MADRID (AFP) – Directors from CaixaBank and Bankia on Thursday approved their merger into Spain’s biggest lender in a move which will transform the landscape of Spanish banking.
A source close to the deal said the board of directors of both banks approved the merger, details of which will be made public soon.
The negotiations involved Bankia’s biggest shareholder, the Spanish government.
The merger creates the country’s largest bank with combined assets of around EUR664 billion (USD787 billion) in Spain, Renta 4 Banco analysts said, putting the new entity ahead of Santander or BBVA, both of which have a more international presence.
Under terms of the deal, shareholders in CaixaBank, Spain’s largest domestic bank, would hold 75 per cent of the new entity, while Bankia shareholders would take the remaining 25 per cent.
The Spanish state, which currently holds just under 62 per cent of Bankia, will hold a 14 per cent share in the new group, press reports said. In 2012, the Spanish government stepped in to save Bankia from collapse, spending EUR22 billion (USD26 billion at current exchange rates) to bail out a bank that was seen as a symbol of financial excess at a time when the Spanish economy was mired in crisis.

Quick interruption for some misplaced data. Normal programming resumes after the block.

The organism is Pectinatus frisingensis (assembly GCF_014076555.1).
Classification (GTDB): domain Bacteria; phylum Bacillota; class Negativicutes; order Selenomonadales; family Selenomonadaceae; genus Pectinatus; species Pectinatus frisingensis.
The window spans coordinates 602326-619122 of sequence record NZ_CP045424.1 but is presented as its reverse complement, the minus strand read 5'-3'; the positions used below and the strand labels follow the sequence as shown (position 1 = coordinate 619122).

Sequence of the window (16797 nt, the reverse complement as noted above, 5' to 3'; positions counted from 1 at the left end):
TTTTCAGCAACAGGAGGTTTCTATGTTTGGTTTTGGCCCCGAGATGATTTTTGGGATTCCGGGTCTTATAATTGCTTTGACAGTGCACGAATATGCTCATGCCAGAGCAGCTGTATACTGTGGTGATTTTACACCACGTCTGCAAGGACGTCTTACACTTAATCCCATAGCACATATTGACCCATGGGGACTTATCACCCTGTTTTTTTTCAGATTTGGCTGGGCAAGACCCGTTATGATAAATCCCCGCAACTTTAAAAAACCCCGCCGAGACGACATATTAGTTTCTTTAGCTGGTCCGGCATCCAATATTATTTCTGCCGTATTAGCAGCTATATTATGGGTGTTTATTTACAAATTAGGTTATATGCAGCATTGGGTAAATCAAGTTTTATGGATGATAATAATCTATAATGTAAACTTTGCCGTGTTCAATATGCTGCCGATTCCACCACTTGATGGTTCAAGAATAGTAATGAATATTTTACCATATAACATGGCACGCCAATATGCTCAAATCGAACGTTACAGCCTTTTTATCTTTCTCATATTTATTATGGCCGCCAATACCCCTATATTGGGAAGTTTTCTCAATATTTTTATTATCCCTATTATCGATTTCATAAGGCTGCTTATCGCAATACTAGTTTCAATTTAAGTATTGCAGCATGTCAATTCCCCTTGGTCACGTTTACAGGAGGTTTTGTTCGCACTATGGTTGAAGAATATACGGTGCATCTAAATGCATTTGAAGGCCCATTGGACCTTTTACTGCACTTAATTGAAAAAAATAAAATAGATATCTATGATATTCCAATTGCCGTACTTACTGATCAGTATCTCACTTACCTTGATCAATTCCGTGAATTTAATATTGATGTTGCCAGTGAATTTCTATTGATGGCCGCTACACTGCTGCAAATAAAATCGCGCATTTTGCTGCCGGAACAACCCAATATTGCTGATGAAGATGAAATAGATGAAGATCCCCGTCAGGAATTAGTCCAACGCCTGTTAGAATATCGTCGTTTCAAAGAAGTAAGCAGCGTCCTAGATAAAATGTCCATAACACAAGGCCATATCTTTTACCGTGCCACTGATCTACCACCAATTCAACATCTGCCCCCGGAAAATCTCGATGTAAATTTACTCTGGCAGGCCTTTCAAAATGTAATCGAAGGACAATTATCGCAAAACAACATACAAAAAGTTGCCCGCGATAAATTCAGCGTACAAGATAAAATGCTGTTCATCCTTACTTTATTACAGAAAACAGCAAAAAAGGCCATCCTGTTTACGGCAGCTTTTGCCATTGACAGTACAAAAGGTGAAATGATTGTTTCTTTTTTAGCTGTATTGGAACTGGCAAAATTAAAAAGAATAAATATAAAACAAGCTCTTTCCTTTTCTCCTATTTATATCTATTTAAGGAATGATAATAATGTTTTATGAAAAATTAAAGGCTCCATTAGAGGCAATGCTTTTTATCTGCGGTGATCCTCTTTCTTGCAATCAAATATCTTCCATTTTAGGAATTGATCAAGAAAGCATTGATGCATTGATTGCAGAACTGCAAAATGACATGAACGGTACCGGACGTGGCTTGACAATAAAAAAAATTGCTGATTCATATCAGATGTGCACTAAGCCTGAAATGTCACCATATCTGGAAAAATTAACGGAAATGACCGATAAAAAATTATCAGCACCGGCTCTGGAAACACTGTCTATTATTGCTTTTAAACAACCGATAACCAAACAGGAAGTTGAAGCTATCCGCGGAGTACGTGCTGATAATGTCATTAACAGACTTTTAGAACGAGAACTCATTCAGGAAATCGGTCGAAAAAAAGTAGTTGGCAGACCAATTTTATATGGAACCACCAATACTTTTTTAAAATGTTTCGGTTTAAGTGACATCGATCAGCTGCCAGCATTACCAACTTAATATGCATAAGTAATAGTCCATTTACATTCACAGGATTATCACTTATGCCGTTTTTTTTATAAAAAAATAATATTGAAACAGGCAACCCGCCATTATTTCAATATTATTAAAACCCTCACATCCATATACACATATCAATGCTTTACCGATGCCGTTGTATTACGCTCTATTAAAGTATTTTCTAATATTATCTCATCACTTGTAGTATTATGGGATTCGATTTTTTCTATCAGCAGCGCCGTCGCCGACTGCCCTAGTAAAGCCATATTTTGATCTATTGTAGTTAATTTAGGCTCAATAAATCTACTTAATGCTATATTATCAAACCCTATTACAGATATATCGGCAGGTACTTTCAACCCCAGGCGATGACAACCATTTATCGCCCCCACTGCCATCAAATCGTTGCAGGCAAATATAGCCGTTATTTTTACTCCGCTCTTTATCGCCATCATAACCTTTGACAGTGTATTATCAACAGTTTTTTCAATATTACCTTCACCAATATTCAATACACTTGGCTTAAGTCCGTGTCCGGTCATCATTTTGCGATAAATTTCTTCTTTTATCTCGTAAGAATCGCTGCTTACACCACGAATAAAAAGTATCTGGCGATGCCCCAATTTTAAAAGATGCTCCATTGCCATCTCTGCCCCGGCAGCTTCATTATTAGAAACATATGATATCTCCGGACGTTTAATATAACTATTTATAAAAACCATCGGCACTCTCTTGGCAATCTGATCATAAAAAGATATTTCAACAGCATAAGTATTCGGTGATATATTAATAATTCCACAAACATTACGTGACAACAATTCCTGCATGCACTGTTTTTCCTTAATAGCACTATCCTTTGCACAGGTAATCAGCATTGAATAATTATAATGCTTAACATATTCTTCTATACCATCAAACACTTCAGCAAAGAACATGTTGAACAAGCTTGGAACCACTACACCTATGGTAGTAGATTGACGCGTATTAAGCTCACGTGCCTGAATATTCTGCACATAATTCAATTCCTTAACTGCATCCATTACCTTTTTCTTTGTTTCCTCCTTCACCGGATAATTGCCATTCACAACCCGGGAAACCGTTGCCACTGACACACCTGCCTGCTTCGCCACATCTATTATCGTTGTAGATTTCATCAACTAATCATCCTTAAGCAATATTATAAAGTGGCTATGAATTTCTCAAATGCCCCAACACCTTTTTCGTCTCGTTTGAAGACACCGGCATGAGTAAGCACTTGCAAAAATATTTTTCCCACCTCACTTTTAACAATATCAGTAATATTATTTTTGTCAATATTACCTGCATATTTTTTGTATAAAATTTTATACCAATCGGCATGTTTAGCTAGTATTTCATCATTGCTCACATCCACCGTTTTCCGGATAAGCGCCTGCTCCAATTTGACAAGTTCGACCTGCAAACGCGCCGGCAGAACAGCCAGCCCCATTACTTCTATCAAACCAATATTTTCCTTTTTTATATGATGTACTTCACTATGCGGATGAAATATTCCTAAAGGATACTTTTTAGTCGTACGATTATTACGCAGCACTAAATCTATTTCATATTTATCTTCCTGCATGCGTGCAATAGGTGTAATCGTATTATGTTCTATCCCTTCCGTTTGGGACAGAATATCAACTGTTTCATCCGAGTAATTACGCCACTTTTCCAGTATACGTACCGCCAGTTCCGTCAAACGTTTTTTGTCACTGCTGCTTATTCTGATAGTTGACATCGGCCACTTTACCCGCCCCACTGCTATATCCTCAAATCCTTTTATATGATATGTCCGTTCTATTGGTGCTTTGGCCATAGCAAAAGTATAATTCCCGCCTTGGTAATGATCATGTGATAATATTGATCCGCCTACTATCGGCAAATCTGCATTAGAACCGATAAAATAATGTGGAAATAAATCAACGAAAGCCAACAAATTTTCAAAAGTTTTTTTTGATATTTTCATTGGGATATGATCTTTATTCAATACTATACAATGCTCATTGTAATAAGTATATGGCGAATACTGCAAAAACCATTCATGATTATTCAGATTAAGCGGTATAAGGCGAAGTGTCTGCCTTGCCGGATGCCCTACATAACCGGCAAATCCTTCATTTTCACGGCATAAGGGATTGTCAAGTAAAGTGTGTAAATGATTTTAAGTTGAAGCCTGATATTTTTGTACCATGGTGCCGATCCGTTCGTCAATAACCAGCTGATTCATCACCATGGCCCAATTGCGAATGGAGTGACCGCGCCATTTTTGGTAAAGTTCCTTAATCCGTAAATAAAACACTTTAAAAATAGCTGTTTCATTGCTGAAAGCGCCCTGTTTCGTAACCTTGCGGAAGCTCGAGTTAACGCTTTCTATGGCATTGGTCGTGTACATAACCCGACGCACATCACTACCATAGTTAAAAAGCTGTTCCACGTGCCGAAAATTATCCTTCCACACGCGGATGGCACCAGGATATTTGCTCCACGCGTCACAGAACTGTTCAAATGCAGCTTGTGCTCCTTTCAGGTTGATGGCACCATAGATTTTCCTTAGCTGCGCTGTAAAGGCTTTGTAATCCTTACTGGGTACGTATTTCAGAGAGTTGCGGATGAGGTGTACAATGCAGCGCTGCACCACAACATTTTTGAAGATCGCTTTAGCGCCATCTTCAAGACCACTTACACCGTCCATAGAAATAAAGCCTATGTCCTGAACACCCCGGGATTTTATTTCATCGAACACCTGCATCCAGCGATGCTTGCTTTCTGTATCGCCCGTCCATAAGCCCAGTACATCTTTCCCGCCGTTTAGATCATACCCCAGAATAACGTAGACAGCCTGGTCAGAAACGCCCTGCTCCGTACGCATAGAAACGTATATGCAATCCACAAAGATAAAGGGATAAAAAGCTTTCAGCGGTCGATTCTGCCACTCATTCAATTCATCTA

The huge merger comes in a very difficult economic context for Spain which has been particularly badly hit by the coronavirus pandemic, with gross domestic product (GDP) collapsing by 18.5 per cent in the second quarter.
The deal should enable the two banks to reduce costs and offers them “a way of trying to improve profitability,” said Xavier Vives of the IESE Business School.
Another advantage of the merger is the geographical footprint of each bank, with Bankia more present in Madrid and in the centre of the country, while CaixaBank is well-established in the northeastern Catalonia region, said banking specialist at ESADE business school Robert Tornabell.